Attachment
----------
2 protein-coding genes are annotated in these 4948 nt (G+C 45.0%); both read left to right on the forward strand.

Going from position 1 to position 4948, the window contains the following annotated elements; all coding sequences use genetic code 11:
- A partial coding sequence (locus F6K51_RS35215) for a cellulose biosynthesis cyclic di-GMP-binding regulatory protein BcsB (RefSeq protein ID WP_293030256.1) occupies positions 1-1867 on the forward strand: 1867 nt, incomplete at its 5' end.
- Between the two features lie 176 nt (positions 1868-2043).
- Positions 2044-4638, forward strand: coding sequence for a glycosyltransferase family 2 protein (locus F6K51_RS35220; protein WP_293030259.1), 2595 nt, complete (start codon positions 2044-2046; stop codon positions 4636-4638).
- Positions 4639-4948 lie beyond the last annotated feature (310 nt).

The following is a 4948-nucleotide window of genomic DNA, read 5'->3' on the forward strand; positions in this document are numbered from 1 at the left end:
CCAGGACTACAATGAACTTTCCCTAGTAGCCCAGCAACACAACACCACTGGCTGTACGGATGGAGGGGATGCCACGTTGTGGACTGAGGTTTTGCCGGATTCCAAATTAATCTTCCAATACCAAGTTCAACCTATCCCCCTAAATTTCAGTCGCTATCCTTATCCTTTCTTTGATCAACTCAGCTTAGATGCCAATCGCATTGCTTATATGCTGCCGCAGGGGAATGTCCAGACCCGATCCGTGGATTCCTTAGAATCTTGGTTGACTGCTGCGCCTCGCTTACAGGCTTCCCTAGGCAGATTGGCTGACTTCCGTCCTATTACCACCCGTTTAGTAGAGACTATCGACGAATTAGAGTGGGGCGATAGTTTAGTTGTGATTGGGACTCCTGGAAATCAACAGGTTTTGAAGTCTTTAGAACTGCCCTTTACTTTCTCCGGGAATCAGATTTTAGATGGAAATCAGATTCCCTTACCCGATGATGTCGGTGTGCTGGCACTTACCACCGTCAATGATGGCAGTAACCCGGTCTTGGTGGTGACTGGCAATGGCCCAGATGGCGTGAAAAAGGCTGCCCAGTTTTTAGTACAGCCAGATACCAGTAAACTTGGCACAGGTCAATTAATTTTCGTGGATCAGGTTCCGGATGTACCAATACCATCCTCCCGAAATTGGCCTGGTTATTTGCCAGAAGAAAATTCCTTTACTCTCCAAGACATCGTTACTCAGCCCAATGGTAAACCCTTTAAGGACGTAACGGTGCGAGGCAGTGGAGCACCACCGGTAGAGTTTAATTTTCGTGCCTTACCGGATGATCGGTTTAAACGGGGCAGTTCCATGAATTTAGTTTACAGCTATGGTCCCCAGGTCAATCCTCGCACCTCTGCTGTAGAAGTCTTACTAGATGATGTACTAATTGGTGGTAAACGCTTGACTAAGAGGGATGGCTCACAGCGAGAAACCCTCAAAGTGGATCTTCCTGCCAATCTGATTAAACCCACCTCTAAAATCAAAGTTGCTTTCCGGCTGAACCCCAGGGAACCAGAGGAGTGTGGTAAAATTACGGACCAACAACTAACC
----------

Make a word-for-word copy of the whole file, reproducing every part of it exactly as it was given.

2 protein-coding genes are annotated in these 4948 nt (G+C 45.0%); both read left to right on the forward strand.

Going from position 1 to position 4948, the window contains the following annotated elements; all coding sequences use genetic code 11:
- A partial coding sequence (locus F6K51_RS35215) for a cellulose biosynthesis cyclic di-GMP-binding regulatory protein BcsB (RefSeq protein ID WP_293030256.1) occupies positions 1-1867 on the forward strand: 1867 nt, incomplete at its 5' end.
- Between the two features lie 176 nt (positions 1868-2043).
- Positions 2044-4638, forward strand: coding sequence for a glycosyltransferase family 2 protein (locus F6K51_RS35220; protein WP_293030259.1), 2595 nt, complete (start codon positions 2044-2046; stop codon positions 4636-4638).
- Positions 4639-4948 lie beyond the last annotated feature (310 nt).

The following is a 4948-nucleotide window of genomic DNA, read 5'->3' on the forward strand; positions in this document are numbered from 1 at the left end:
CCAGGACTACAATGAACTTTCCCTAGTAGCCCAGCAACACAACACCACTGGCTGTACGGATGGAGGGGATGCCACGTTGTGGACTGAGGTTTTGCCGGATTCCAAATTAATCTTCCAATACCAAGTTCAACCTATCCCCCTAAATTTCAGTCGCTATCCTTATCCTTTCTTTGATCAACTCAGCTTAGATGCCAATCGCATTGCTTATATGCTGCCGCAGGGGAATGTCCAGACCCGATCCGTGGATTCCTTAGAATCTTGGTTGACTGCTGCGCCTCGCTTACAGGCTTCCCTAGGCAGATTGGCTGACTTCCGTCCTATTACCACCCGTTTAGTAGAGACTATCGACGAATTAGAGTGGGGCGATAGTTTAGTTGTGATTGGGACTCCTGGAAATCAACAGGTTTTGAAGTCTTTAGAACTGCCCTTTACTTTCTCCGGGAATCAGATTTTAGATGGAAATCAGATTCCCTTACCCGATGATGTCGGTGTGCTGGCACTTACCACCGTCAATGATGGCAGTAACCCGGTCTTGGTGGTGACTGGCAATGGCCCAGATGGCGTGAAAAAGGCTGCCCAGTTTTTAGTACAGCCAGATACCAGTAAACTTGGCACAGGTCAATTAATTTTCGTGGATCAGGTTCCGGATGTACCAATACCATCCTCCCGAAATTGGCCTGGTTATTTGCCAGAAGAAAATTCCTTTACTCTCCAAGACATCGTTACTCAGCCCAATGGTAAACCCTTTAAGGACGTAACGGTGCGAGGCAGTGGAGCACCACCGGTAGAGTTTAATTTTCGTGCCTTACCGGATGATCGGTTTAAACGGGGCAGTTCCATGAATTTAGTTTACAGCTATGGTCCCCAGGTCAATCCTCGCACCTCTGCTGTAGAAGTCTTACTAGATGATGTACTAATTGGTGGTAAACGCTTGACTAAGAGGGATGGCTCACAGCGAGAAACCCTCAAAGTGGATCTTCCTGCCAATCTGATTAAACCCACCTCTAAAATCAAAGTTGCTTTCCGGCTGAACCCCAGGGAACCAGAGGAGTGTGGTAAAATTACGGACCAACAACTAACC